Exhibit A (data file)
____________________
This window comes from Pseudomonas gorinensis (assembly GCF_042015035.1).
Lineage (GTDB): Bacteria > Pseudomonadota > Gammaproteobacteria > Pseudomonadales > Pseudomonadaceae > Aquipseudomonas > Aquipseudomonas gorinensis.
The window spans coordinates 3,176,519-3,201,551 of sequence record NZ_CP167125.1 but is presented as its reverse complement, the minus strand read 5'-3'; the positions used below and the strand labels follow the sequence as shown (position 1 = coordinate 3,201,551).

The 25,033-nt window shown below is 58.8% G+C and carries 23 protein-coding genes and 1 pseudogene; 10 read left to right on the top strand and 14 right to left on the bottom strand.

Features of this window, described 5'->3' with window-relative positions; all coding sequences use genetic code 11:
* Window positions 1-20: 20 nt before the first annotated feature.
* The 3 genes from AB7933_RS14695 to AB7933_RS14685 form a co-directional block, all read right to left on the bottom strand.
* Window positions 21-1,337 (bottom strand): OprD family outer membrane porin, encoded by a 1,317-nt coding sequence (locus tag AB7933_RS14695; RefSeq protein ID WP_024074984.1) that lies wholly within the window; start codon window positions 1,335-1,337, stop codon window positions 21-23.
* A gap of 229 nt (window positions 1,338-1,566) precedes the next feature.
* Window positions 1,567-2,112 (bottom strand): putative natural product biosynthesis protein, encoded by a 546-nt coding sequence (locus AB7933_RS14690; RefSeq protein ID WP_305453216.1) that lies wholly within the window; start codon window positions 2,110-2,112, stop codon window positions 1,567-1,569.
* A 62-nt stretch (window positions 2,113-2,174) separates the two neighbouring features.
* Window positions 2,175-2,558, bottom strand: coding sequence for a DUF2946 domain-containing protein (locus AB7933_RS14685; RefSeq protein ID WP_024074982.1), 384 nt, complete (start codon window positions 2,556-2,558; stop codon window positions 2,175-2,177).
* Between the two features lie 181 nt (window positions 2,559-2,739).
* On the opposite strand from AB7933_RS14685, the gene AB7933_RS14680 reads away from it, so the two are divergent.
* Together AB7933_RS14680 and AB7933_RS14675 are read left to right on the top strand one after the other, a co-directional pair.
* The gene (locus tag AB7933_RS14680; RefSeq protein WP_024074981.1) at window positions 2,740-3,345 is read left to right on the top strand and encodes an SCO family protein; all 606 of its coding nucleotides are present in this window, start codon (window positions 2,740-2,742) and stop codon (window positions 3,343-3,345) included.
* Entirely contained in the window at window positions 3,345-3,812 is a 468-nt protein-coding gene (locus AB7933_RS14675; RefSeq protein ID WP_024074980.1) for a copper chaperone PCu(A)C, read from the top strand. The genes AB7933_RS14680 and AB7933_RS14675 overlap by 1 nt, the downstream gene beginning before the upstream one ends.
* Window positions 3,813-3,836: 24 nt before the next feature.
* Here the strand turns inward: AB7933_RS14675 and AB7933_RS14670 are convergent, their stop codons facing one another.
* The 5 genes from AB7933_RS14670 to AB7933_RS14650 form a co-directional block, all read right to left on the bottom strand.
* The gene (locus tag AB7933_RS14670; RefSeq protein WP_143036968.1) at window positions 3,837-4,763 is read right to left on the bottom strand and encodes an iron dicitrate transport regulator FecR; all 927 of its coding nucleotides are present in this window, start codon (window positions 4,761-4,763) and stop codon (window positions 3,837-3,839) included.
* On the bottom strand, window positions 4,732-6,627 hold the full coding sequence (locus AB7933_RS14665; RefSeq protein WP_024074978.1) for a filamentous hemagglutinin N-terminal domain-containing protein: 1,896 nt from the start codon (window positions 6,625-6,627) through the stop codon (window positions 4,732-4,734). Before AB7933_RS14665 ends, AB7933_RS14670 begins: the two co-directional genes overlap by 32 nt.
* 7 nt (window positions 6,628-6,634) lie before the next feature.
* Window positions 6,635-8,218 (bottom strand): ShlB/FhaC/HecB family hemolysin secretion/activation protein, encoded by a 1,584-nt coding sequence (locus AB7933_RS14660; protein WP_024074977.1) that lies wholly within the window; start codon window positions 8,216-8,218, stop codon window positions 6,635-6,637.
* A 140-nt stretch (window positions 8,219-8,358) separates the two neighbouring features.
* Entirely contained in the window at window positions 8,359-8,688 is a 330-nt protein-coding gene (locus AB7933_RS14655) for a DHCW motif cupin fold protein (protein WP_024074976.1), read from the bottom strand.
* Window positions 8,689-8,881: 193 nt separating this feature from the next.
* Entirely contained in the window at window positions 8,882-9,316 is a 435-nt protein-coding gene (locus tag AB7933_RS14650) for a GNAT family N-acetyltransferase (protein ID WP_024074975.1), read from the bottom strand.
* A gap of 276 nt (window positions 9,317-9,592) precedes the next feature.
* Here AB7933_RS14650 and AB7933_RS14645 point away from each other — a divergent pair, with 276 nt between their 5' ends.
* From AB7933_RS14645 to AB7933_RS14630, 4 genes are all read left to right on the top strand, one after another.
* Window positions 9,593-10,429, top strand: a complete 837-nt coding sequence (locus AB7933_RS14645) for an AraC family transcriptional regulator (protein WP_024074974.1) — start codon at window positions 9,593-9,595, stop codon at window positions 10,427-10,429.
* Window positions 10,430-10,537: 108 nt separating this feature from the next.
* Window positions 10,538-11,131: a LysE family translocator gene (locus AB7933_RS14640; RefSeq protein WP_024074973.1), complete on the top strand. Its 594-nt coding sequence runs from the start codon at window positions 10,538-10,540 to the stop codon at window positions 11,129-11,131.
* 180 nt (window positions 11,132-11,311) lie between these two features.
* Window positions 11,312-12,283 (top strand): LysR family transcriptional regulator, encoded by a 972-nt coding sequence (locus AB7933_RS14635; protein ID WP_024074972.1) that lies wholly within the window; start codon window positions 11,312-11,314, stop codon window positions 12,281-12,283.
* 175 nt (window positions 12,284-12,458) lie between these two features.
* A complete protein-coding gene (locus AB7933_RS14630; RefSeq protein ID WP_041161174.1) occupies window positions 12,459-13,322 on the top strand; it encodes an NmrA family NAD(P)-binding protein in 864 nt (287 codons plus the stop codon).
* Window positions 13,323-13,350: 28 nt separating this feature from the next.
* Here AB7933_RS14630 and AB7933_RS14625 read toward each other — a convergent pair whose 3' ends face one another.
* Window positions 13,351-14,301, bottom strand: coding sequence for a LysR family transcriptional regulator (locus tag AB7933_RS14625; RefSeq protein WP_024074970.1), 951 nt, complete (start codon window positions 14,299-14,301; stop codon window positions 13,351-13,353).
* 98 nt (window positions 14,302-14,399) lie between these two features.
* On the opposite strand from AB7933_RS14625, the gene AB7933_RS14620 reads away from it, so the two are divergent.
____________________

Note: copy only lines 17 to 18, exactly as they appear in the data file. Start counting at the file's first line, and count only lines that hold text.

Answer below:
* Entirely contained in the window at window positions 3,345-3,812 is a 468-nt protein-coding gene (locus AB7933_RS14675; RefSeq protein ID WP_024074980.1) for a copper chaperone PCu(A)C, read from the top strand. The genes AB7933_RS14680 and AB7933_RS14675 overlap by 1 nt, the downstream gene beginning before the upstream one ends.
* Window positions 3,813-3,836: 24 nt before the next feature.